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Commands using date from sorted by
Terminal - Commands using date - 146 results
date -r foo
date -d@1234567890
2009-04-11 22:26:41
User: kFiddle
Functions: date
Tags: date
43

This example, for example, produces the output, "Fri Feb 13 15:26:30 EST 2009"

tar -czvvf backup$(date "+%Y%m%d_%H%M%S").tar.gz /path/to/dir
2009-04-10 21:37:17
Functions: date tar
5

creates a tar.gz with a name like:

backup20090410_173053.tar.gz

of a given directory.

this file was made 10 April 2009 at 5:30:53pm

see date's man page to customize the timestamp format

echo $( (( $( (2**31 -1) ) - $(date +%s) )) )
2009-04-02 05:14:23
User: Chartreuse
Functions: date echo
Tags: bash echo date
0

Echos the number of seconds from the current time till the specified time (Example in command is (2**31-1)) aka the Unix epoch. Just replace that number with the specified date (in seconds past Jan. 1st 1970) and it will return the seconds.

NOTE: Only works in bash

date +%m/%d/%y%X|tr -d 'n' >>datemp.log&& sensors|grep +5V|cut -d "(" -f1|tr -d 'n'>> datemp.log && sensors |grep Temp |cut -d "(" -f1|tr -d 'n'>>datemp.log
2009-03-31 18:13:23
User: f241vc15
Functions: cut date grep sensors tr
0
cat datemp.log

04/01/0902:11:42

Sys Temp: +11.0?C

CPU Temp: +35.5?C

AUX Temp: +3.0?C

date -d @$(echo $((2 ** 31 - 1)))
2009-03-30 19:42:20
User: jnash
Functions: date echo
1

http://en.wikipedia.org/wiki/Year_2038_problem

Some other notable dates that have passed:

date -d@1234567890 date -d@1000000000
date -d "@$(find dir -type f -printf '%C@\n' | sort -n | sed -n "$(($(find dir -type f | wc -l)/2))p")" +%F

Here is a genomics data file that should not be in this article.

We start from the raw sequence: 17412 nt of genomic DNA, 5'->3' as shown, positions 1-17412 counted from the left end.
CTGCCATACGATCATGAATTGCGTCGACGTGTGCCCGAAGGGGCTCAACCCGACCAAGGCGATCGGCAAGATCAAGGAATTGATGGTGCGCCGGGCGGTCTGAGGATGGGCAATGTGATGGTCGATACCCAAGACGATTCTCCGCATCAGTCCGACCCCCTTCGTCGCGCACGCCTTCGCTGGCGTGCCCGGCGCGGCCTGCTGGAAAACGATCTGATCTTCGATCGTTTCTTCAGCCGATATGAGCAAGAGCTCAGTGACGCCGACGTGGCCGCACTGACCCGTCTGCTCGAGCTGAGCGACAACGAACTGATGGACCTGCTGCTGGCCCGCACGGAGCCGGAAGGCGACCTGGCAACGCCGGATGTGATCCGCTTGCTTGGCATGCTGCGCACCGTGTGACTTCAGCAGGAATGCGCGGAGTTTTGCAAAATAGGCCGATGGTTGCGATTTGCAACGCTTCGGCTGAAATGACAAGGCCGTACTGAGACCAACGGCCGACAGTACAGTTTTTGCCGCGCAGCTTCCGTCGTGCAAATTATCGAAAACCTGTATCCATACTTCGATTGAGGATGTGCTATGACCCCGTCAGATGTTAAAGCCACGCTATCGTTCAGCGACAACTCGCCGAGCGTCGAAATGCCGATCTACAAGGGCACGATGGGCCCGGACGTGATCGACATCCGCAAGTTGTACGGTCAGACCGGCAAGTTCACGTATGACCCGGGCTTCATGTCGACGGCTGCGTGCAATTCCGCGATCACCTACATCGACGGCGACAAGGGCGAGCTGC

2009-03-24 18:48:49
User: allengarvin
Functions: date dir find wc
-1

I needed to get a feel for how "old" different websites were, based on their directories.

date --date=yesterday
vi ~/journal/$(date +%F)
2009-03-18 23:31:13
User: ar
Functions: date vi
1

prerequisite:

mkdir ~/journal
date --iso
2009-02-25 23:50:40
User: raphink
Functions: date
-1

Useful to archive files once a day:

cp file file.$(date --iso)
date -d '2 weeks ago Saturday' +%Y-%m-%d
2009-02-21 16:42:52
User: NPH
Functions: date
14

Good for automating reports that need to run from between two dates.

date "+The time is %H:%M" | say
2009-02-20 20:14:53
User: las3rjock
Functions: date
0

On other systems, replace 'say' with the name of another text-to-speech engine, e.g. espeak ( http://espeak.sourceforge.net ) or festival ( http://www.cstr.ed.ac.uk/projects/festival )

date -R -d @1234567890
date +%s
2009-02-13 13:30:44
User: legba7
Functions: date
4

displays time in seconds since January 1, 1970 UTC

tar zcvf somedir-$(date +%Y%m%d-%H%M).tar.gz somedir/
2009-02-10 15:25:40
User: kmac
Functions: date tar
3

A useful bash function:

gztardir()

{

if [ $# -ne 1 ] ; then

echo "incorrect arguments: should be gztardir "

else

tar zcvf "${1%/}-$(date +%Y%m%d-%H%M).tar.gz" "$1"

fi

}

archivefile=filename-$(date +%Y%m%d-%H%M).tar.gz
sudo date mmddhhxxyyyy
sudo date -s "26 OCT 2008 19:30:00"
date -d 09/20/1981 +"%Y-%m-%d"
date --date="1 fortnight ago"
2009-02-06 20:57:59
User: mkc
Functions: date
3

The date command does offset calculations nicely, handles concepts like "a month" as you'd expect, and is good for offsets of at least 100M years in either direction.

date --utc --date "2009-02-06 09:57:54" +%s
2009-02-06 08:29:12
User: michelem
Functions: date
2

Simple way to get a timestamp from a date